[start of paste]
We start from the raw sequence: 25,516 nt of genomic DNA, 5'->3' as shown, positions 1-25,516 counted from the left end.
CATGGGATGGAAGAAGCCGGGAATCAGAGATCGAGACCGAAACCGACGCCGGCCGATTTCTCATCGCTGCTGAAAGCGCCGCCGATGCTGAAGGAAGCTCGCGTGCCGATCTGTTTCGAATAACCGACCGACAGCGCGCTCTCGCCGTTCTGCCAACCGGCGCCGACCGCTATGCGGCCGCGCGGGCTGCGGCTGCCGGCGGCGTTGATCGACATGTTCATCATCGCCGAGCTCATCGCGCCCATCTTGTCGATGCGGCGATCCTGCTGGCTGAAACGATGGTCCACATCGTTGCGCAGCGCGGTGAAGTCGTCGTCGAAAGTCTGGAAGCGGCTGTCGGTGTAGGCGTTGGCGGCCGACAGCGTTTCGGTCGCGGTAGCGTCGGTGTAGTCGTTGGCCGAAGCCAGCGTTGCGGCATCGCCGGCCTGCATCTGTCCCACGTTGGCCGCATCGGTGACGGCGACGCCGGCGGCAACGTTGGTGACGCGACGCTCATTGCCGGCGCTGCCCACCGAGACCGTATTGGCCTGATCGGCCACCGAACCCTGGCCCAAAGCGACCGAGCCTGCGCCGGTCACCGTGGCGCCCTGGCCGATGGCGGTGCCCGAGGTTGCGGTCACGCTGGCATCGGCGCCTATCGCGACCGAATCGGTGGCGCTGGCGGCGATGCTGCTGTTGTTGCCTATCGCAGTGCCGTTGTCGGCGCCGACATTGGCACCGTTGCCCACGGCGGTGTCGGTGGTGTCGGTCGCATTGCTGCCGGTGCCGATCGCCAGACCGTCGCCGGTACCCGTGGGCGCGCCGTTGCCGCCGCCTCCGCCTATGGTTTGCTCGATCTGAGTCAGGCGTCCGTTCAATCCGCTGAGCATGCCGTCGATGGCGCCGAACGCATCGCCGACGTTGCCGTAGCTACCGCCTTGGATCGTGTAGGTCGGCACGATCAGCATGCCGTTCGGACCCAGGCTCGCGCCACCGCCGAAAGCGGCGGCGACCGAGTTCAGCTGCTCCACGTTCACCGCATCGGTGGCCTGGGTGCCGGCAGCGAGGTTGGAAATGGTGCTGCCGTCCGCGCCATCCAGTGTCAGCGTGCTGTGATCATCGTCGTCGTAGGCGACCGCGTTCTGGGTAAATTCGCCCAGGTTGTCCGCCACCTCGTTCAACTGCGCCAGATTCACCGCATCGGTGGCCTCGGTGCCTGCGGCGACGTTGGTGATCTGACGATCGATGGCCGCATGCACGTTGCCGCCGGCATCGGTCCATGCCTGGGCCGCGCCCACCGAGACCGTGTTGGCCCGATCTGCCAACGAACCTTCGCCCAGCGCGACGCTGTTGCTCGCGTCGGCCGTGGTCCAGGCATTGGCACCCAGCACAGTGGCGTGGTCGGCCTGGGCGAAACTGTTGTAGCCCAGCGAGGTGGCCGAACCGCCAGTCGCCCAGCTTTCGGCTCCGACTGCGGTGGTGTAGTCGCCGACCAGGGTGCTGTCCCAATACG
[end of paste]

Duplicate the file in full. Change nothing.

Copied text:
We start from the raw sequence: 25,516 nt of genomic DNA, 5'->3' as shown, positions 1-25,516 counted from the left end.
CATGGGATGGAAGAAGCCGGGAATCAGAGATCGAGACCGAAACCGACGCCGGCCGATTTCTCATCGCTGCTGAAAGCGCCGCCGATGCTGAAGGAAGCTCGCGTGCCGATCTGTTTCGAATAACCGACCGACAGCGCGCTCTCGCCGTTCTGCCAACCGGCGCCGACCGCTATGCGGCCGCGCGGGCTGCGGCTGCCGGCGGCGTTGATCGACATGTTCATCATCGCCGAGCTCATCGCGCCCATCTTGTCGATGCGGCGATCCTGCTGGCTGAAACGATGGTCCACATCGTTGCGCAGCGCGGTGAAGTCGTCGTCGAAAGTCTGGAAGCGGCTGTCGGTGTAGGCGTTGGCGGCCGACAGCGTTTCGGTCGCGGTAGCGTCGGTGTAGTCGTTGGCCGAAGCCAGCGTTGCGGCATCGCCGGCCTGCATCTGTCCCACGTTGGCCGCATCGGTGACGGCGACGCCGGCGGCAACGTTGGTGACGCGACGCTCATTGCCGGCGCTGCCCACCGAGACCGTATTGGCCTGATCGGCCACCGAACCCTGGCCCAAAGCGACCGAGCCTGCGCCGGTCACCGTGGCGCCCTGGCCGATGGCGGTGCCCGAGGTTGCGGTCACGCTGGCATCGGCGCCTATCGCGACCGAATCGGTGGCGCTGGCGGCGATGCTGCTGTTGTTGCCTATCGCAGTGCCGTTGTCGGCGCCGACATTGGCACCGTTGCCCACGGCGGTGTCGGTGGTGTCGGTCGCATTGCTGCCGGTGCCGATCGCCAGACCGTCGCCGGTACCCGTGGGCGCGCCGTTGCCGCCGCCTCCGCCTATGGTTTGCTCGATCTGAGTCAGGCGTCCGTTCAATCCGCTGAGCATGCCGTCGATGGCGCCGAACGCATCGCCGACGTTGCCGTAGCTACCGCCTTGGATCGTGTAGGTCGGCACGATCAGCATGCCGTTCGGACCCAGGCTCGCGCCACCGCCGAAAGCGGCGGCGACCGAGTTCAGCTGCTCCACGTTCACCGCATCGGTGGCCTGGGTGCCGGCAGCGAGGTTGGAAATGGTGCTGCCGTCCGCGCCATCCAGTGTCAGCGTGCTGTGATCATCGTCGTCGTAGGCGACCGCGTTCTGGGTAAATTCGCCCAGGTTGTCCGCCACCTCGTTCAACTGCGCCAGATTCACCGCATCGGTGGCCTCGGTGCCTGCGGCGACGTTGGTGATCTGACGATCGATGGCCGCATGCACGTTGCCGCCGGCATCGGTCCATGCCTGGGCCGCGCCCACCGAGACCGTGTTGGCCCGATCTGCCAACGAACCTTCGCCCAGCGCGACGCTGTTGCTCGCGTCGGCCGTGGTCCAGGCATTGGCACCCAGCACAGTGGCGTGGTCGGCCTGGGCGAAACTGTTGTAGCCCAGCGAGGTGGCCGAACCGCCAGTCGCCCAGCTTTCGGCTCCGACTGCGGTGGTGTAGTCGCCGACCAGGGTGCTGTCCCAATACG